Edinburgh Fringe 2010
Ant Cule directs Jonathan Brittain and Ashley Booth in Misshapen Theatre’s strongly-scripted farce that blends absurdist comedy with knockabout dialogue.
The stage is adorned with a coffin. Sir James Micgael Hilary Duncan bursts out of it. Alec Duncan, an impressionist of real people, crafted into caricatures steps out of caricature and introduces himself. He tells a story aimed at proving his innocence. He plays his father, Terry Thomas-like, his brother, his uncle. We arer at the wake of his father. There’s a hint of Owen Barfield’s The Ever Diverse Pair in this tale, told and performed with energy and versatility by the highly accomplished Jonathan Brittain. The directness of the writing and the performance is refreshing, the style earnest, making the comedy infectious..
But will he ever impersonate his wife? Out of the audience she steps and loudly invades the stage, directing Alec, correcting the story. What really went on ? All the while, a coffin rests on a plinth on the stage. Ashley Booth ismore than a match for Brittain’s feverish, often Cleese-like acting.
What a very good piece if theatre this is, a hidden gem at The Bedlam. Sometimes the manic energy boils over into a little unclarity but the moments are rare.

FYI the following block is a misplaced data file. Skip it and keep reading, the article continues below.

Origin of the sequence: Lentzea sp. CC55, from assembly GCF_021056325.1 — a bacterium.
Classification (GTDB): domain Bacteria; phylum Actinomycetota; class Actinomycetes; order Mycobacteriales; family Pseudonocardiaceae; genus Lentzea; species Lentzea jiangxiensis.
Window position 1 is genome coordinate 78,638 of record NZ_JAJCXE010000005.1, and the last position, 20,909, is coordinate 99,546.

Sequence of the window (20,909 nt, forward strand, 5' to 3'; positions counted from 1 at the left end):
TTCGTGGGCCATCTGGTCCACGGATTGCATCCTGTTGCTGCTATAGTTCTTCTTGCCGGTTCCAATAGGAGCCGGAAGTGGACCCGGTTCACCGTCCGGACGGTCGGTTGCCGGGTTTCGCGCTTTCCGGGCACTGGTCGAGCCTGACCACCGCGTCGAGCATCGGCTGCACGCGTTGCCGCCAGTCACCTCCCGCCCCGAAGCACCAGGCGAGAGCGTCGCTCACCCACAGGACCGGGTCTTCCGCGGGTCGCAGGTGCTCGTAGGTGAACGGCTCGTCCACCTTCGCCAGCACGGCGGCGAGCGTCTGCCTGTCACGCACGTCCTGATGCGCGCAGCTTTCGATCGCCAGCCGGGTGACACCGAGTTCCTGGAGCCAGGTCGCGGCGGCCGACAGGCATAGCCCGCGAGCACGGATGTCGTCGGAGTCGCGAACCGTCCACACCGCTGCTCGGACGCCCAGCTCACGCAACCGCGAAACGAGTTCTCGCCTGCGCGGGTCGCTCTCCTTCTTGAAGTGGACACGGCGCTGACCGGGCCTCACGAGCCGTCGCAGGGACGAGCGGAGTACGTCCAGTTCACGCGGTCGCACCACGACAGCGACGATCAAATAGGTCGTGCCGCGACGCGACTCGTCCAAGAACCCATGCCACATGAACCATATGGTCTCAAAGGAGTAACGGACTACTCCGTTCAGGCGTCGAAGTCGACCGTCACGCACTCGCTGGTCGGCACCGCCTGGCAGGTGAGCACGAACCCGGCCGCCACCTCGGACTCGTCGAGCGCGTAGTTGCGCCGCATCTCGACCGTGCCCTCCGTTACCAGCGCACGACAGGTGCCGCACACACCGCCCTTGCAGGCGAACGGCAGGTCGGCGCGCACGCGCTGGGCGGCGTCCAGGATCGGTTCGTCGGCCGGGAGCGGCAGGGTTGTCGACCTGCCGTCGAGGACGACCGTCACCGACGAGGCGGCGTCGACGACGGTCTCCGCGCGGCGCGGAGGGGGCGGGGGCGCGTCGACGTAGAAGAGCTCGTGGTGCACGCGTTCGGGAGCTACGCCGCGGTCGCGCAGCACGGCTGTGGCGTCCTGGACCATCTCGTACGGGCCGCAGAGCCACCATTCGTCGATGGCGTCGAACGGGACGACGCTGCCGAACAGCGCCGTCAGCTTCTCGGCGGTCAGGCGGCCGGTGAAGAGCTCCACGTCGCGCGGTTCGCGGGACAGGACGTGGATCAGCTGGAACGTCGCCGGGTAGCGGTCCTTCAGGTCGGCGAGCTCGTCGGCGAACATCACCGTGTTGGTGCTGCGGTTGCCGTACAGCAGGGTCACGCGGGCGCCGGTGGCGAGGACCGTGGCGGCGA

This is wonderful and cuttingly funny study on the nature of character and the caricatures that arise from the exaggerated images we create if each other. The dialogue works a treat.
This is a play centred on verbal knockabout and sometimes the punches come overwhelmingly thick and fast. But what marks the show out as so strong are also the moments of silence. The director (Ant Cule), has been courageous enough to recognise the power of the pause in both monologue and dialogue. It is often the moments of anticipation, the waiting for the dramatic touchpaper to light that the fireworks themselves feel so much more impressive The acting is slick, with mostly faultless timing and it’s pitch perfectly paced. The Wake is an impressively choreographed blend of word, silence, movement and use of the theatre space, even some clever gags based around lighting. Oh, and the writing is witty, economic and warmly funny. I was charmed by the piece and felt refreshed by its confidently powered, often, overheating, engine.